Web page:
Treatment for cancer of the vulva


The main treatments for vulval cancer are surgery, chemotherapy and radiotherapy. Your doctors will plan your treatment based on the stage of the cancer, your age and general health.


The aim of surgery is to remove the cancer. The type of surgery depends on the size and position of the cancer. There are different types of surgery, such as:

  • Wide local excision: In this surgery, the cancer cells are removed as well as a border area of 1cm around it.
  • Radical local excision: In this surgery, the cancer and a larger border area around it are removed. The surgery may include removing the lymph nodes as well.
  • Partial vulvectomy: In this surgery, part of the vulva is removed.
  • Total or radical vulvectomy: In this surgery, the entire vulva and the surrounding lymph glands are removed.
  • A pelvic exenteration: If the cancer has spread beyond the vulva, the affected organs are removed. For example, the cervix or part of the lower bowel or bladder.


Radiotherapy uses high-energy X-rays to kill cancer cells in your vagina. It can be given before surgery (neoadjuvant) or after surgery (adjuvant). There are also different ways to give radiotherapy. You may be given it internally or externally.

See the booklet Understanding Radiotherapy, which you can download from our "Important cancer information booklets" list on the right hand side of this page, for more information, or learn more about radiotherapy here.

Learn more about radiotherapy


Chemotherapy uses drugs to cure or control cancer. It is often given after surgery (adjuvant) and can be used alone or with radiotherapy. The drugs usually used in the treatment of vaginal cancer include:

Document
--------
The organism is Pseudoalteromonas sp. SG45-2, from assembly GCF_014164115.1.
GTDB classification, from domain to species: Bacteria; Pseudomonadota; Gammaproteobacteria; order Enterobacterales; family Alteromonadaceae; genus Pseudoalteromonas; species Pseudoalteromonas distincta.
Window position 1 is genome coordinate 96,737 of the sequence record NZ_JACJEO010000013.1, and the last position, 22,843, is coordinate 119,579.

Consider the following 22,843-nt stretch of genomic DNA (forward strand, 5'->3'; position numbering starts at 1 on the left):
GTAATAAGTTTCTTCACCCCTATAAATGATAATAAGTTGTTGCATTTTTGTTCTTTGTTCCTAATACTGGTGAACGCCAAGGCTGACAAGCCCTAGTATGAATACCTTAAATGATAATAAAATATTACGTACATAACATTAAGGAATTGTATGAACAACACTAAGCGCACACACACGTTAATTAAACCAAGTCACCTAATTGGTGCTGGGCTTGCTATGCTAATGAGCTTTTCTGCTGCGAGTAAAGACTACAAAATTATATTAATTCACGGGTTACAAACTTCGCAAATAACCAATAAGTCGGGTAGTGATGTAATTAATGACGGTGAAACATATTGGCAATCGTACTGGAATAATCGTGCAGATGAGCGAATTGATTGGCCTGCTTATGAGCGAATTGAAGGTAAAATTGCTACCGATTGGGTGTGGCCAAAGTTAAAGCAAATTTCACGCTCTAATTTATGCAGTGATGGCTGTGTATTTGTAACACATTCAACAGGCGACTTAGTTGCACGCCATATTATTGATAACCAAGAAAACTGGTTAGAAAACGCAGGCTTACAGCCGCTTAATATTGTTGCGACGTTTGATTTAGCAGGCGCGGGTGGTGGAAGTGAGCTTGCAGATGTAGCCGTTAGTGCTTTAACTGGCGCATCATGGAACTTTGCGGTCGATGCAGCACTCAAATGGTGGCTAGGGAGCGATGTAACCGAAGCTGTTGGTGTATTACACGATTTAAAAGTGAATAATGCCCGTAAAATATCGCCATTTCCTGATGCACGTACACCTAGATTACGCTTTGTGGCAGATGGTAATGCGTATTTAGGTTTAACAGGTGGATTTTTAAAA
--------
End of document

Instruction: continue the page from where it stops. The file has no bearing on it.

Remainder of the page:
See the booklet Understanding Chemotherapy and Other Cancer Drugs, which you can download from our "Publications about cancer treatment side effects" list on the right hand side of this page, for more information, or learn more about chemotherapy here.

Advanced treatment

Advanced cancer is when the cancer has spread to other tissues and organs. If it spreads in the area around the vulva, it is called local spread. It can also spread to distant areas of the body. This is called secondary cancer or metastatic cancer.

Sadly, it is usually not possible to cure advanced cancer. Treatment can be given to control the cancer and to improve your quality of life. Treatments can involve radiotherapy, surgery and chemotherapy.

You may also be seen by the palliative care team at this time. This team are there to help with your symptoms and to support you and your family through your treatment.

Learn more about treatments

Side effects

The type of side-effects you get will depend on the type of treatment, the dose, the duration and your own general health. Your doctor and nurse will discuss any likely side-effects before treatment. Some treatments may cause nausea, vomiting, diarrhoea, and loss of appetite or hair loss. Many treatments cause fatigue. If your lymph nodes are removed, you may develop swelling in your groin or legs. This is called lymphoedema.

Radiotherapy to the pelvis may cause long-term changes to the organs there. These can include pain, bleeding, swelling, and a change in bowel habits.

Most women feel shocked and upset at the thought of surgery to the vulva. The trauma of the surgery and the cancer diagnosis as well as the treatment can all affect your sex life. Your nurse or doctor can discuss this further with you and offer advice.

For more about coping with side-effects, see the booklets Understanding Chemotherapy and Other Cancer DrugsUnderstanding RadiotherapyCoping with FatigueDiet and Cancer and Understanding the Emotional Effects of Cancer, all available to download under the "Publications about cancer treatment side effects" list on the right hand side of this page.

Learn more about side effects

Clinical trials

If a treatment looks like it might be helpful, it is given to patients in research studies called clinical trials. Trials may be taking place at the hospital you are attending. If you are interested in taking part, talk to your doctor. He or she can tell you if the trial would suit you or not.

Learn more about clinical trials

Call our National Cancer Helpline

Freephone 1800 200 700 to talk to a specialist cancer nurse
It's open Monday-Thursday from 9am to 7pm and Friday from 9am to 5pm